Conducting traditional synchronous, or moderated, usability testing requires a moderator to communicate with test participants and observe them during a study—either in person or remotely. Unmoderated, automated, or asynchronous usability testing, as the name implies, occurs remotely, without a moderator. The use of a usability testing tool that automatically gathers the participants’ feedback and records their behavior makes this possible. Such tools typically let participants view a Web site they are testing in a browser, with test tasks and related questions in a separate panel on the screen.
Recently, there has been a surge in the number of tools that are available for conducting unmoderated, remote usability testing—and this surge is changing the usability industry. Whether we want to or not, it forces us to take a closer look at the benefits and drawbacks of unmoderated testing and decide whether we should incorporate it into our usability toolbox. Read More
In Part 1 of my series on UX strategy, I defined a mature design approach for the modern world. There are three levels of UX maturity:
operational—Designers are just implementers. They work on assigned tasks and create design deliverables.
tactical—Designers are an integral part of a product team. They deeply integrate design into other product development tasks and processes.
strategic—Designers are visionaries or product strategists—perhaps even product managers. They influence and make strategic decisions on how to evolve a product.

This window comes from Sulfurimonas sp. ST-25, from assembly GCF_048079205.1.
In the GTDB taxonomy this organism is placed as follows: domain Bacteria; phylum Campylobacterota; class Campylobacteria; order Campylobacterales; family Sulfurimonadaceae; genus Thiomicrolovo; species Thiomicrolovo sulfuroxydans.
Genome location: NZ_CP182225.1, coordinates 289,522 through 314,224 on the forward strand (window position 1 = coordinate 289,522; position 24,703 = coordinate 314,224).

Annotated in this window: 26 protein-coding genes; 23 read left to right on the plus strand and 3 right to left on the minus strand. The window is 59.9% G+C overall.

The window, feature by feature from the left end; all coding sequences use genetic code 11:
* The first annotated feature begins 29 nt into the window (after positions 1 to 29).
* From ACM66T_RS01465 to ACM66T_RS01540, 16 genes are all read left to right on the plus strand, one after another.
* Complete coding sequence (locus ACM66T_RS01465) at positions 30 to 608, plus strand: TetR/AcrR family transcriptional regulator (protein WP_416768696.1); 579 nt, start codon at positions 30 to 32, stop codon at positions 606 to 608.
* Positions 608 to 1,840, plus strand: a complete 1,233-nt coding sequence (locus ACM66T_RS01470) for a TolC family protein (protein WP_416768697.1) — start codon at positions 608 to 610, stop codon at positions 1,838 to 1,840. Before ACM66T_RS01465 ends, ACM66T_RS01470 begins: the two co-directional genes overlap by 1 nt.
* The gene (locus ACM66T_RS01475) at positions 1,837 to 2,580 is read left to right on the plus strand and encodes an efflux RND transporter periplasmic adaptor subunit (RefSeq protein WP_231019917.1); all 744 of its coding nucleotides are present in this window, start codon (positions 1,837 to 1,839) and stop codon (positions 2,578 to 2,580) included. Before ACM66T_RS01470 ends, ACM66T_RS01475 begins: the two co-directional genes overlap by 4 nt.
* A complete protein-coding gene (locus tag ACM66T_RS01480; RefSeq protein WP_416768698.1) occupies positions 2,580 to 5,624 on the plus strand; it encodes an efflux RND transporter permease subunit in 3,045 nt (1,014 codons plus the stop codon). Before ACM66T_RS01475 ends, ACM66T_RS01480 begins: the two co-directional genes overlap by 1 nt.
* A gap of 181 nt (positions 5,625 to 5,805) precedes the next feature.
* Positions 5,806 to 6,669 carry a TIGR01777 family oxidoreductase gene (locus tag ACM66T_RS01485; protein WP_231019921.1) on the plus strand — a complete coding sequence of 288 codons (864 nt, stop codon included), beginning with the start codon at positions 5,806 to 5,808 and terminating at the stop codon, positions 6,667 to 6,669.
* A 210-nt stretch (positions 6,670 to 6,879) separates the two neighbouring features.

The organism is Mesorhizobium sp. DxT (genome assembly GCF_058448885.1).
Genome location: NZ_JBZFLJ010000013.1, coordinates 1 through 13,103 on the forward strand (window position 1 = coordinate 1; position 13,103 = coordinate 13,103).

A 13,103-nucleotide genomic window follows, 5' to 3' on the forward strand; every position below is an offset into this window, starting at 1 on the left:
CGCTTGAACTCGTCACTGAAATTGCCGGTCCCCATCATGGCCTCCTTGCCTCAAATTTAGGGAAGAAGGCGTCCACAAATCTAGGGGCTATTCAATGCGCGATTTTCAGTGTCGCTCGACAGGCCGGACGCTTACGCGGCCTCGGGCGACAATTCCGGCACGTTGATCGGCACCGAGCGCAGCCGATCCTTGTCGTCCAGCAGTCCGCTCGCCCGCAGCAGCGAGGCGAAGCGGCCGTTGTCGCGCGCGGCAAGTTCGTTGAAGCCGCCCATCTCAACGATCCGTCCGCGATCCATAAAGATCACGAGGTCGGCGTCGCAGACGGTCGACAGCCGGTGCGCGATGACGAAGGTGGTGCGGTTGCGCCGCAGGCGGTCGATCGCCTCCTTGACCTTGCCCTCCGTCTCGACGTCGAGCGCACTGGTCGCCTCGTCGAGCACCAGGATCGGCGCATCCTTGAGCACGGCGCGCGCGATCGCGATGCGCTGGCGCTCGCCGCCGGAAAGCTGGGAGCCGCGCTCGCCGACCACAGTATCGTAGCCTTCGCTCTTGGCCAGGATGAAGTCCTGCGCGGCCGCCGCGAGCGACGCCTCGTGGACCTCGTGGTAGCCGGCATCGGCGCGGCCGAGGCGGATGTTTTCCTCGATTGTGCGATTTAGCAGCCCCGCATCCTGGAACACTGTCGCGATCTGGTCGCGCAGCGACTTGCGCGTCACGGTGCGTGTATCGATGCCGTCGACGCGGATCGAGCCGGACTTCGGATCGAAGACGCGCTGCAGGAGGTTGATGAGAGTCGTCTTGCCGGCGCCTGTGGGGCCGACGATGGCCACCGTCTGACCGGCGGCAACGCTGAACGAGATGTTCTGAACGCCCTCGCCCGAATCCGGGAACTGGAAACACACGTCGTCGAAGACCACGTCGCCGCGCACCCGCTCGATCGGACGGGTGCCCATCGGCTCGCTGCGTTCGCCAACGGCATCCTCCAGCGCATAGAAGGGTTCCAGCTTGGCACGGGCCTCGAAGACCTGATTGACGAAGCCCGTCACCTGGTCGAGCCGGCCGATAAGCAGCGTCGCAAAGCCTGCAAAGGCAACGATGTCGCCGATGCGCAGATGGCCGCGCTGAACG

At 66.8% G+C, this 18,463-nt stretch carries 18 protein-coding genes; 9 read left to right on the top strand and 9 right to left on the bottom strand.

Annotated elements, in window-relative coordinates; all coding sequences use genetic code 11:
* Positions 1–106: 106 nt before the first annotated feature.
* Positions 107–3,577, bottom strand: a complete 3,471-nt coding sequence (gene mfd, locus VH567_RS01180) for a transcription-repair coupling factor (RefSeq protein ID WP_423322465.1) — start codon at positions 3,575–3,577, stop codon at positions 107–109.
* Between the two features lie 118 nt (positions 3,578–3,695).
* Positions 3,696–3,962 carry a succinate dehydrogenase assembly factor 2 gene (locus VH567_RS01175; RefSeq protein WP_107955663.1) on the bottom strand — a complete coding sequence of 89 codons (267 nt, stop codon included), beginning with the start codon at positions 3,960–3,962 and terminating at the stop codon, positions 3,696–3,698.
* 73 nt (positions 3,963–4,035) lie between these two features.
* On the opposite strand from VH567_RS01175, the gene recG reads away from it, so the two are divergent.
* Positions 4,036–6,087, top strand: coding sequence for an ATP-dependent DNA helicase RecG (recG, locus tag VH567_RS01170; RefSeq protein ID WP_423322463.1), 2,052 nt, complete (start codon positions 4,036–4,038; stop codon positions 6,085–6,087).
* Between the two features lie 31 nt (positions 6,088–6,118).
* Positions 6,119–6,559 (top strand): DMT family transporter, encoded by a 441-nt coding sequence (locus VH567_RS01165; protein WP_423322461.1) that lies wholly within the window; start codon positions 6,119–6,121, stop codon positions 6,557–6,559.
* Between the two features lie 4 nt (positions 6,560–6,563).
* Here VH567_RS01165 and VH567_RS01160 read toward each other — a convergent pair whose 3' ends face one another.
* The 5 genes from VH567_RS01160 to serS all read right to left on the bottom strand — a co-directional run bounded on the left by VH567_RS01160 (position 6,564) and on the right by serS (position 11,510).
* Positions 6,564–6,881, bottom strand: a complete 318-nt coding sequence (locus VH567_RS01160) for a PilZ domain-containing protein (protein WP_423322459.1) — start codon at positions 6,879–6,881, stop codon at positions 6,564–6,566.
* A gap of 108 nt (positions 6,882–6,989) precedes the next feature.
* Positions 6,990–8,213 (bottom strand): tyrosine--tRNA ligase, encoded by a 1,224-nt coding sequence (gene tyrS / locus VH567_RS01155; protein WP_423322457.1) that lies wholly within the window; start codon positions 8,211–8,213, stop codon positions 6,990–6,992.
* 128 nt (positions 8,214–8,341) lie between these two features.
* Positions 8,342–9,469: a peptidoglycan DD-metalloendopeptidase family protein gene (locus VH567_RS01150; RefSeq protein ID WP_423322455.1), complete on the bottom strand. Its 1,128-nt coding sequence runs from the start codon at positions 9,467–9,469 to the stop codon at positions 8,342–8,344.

Each level of UX maturity has its own challenges, goals, and limitations. These change as an organization matures. We need strong UX leaders with the clear vision and passion that are necessary to drive change and realize their goals, ensuring that their company’s design culture can grow rather than falling into decline because of real-world limitations. However, UX maturity is impossible without great product designers and a strong UX design team—a great leader alone is not enough. In this article, I’ll describe the role of product designers and how they pursue UX strategy. Read More
I recently bought a Toyota Prius and was surprised to notice my driving behavior change to a more economical style of driving. Doing some research, I learned that I wasn’t alone in this. Much has been written about “the Prius Effect”—how the Prius and other hybrid vehicles change driving behavior by providing feedback that shows drivers how their actions affect their gas mileage. Some people view this as a positive effect, while others, who are annoyed by slow Prius drivers, view it negatively.
What causes Prius drivers to change their behavior? I believe that it’s the feedback that the Prius’s Multi-Information Display provides to drivers. This display consists of several screens, showing the current gas mileage, average gas mileage over various periods of time, and whether the gas or electric motor is currently powering the car. In this column, I’ll discuss the Prius’s information displays, in terms of the effects they have on drivers, the usefulness of the information that they provide, and the effectiveness of their design. Read More